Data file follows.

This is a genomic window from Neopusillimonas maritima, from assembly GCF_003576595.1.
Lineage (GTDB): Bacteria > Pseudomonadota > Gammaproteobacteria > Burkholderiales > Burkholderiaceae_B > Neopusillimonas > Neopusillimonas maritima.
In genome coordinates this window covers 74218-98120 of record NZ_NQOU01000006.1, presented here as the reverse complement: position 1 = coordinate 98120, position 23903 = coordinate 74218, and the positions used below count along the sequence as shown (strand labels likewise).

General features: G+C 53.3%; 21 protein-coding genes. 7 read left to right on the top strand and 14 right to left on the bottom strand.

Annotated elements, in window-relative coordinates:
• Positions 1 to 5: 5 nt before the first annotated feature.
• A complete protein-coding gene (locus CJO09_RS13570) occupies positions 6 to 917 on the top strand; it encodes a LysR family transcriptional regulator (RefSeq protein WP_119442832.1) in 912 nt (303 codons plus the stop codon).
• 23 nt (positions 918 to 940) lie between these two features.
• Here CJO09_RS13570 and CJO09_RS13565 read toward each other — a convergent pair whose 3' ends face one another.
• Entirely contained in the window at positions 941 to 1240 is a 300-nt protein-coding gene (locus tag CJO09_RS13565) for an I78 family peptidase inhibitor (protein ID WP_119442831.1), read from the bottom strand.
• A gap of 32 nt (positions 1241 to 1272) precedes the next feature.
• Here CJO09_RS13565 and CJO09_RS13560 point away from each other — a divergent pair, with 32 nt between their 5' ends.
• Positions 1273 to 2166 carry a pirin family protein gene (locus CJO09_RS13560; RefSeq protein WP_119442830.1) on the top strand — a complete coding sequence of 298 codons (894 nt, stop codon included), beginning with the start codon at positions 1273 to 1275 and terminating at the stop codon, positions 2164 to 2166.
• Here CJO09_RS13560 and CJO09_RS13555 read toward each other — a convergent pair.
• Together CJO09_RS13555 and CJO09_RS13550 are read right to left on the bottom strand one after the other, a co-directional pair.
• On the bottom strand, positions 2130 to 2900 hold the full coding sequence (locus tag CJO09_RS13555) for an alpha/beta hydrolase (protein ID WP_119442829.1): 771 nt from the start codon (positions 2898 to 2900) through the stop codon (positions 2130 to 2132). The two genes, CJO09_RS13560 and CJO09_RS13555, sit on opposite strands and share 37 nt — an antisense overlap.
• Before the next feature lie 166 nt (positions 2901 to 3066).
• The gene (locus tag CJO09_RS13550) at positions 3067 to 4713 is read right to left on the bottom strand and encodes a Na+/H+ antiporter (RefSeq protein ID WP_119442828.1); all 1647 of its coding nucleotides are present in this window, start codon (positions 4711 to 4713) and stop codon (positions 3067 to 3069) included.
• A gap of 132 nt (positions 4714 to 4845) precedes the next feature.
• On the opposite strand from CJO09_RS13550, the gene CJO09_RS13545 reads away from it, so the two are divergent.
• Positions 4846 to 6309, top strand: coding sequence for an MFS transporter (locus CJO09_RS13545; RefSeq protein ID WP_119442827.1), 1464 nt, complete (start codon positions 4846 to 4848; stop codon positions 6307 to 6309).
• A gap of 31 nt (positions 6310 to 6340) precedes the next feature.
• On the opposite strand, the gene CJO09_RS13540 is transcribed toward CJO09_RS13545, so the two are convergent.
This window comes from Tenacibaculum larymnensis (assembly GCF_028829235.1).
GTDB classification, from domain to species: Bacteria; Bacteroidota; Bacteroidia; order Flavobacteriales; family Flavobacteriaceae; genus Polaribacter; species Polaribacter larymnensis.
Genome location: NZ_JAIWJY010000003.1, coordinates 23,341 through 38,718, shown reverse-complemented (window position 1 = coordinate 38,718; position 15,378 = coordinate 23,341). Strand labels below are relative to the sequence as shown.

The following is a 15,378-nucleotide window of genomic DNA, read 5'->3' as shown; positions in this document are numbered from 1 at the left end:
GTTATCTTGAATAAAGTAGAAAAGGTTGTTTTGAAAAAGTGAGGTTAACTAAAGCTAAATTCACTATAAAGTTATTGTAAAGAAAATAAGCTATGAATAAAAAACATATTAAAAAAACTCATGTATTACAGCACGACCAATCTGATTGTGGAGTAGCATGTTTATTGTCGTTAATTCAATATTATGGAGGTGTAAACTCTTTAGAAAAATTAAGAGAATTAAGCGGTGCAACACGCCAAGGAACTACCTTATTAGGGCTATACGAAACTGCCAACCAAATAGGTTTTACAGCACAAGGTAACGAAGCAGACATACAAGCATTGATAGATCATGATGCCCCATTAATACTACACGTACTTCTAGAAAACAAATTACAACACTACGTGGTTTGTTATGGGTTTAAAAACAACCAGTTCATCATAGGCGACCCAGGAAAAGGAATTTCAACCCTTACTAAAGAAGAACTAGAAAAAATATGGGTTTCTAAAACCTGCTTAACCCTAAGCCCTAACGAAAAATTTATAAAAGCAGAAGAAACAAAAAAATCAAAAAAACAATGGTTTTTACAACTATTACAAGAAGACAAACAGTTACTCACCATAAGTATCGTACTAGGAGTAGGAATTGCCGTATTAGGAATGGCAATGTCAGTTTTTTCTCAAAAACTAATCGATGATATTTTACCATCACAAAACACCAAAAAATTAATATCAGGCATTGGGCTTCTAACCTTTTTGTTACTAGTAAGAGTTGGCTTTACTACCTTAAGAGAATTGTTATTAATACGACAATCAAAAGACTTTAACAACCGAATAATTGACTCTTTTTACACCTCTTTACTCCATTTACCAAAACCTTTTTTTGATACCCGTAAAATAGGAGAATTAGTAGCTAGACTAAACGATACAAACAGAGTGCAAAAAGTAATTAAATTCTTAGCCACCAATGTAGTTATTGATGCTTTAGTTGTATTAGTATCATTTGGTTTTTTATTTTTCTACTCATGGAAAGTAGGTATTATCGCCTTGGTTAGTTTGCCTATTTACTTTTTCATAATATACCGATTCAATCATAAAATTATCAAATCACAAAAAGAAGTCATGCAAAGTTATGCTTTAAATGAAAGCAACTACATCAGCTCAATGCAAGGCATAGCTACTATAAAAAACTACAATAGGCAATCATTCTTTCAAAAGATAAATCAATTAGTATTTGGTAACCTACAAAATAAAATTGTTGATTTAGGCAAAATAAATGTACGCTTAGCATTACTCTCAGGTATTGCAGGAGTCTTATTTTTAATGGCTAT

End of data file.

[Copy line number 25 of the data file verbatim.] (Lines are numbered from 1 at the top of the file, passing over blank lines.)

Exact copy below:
GTDB classification, from domain to species: Bacteria; Bacteroidota; Bacteroidia; order Flavobacteriales; family Flavobacteriaceae; genus Polaribacter; species Polaribacter larymnensis.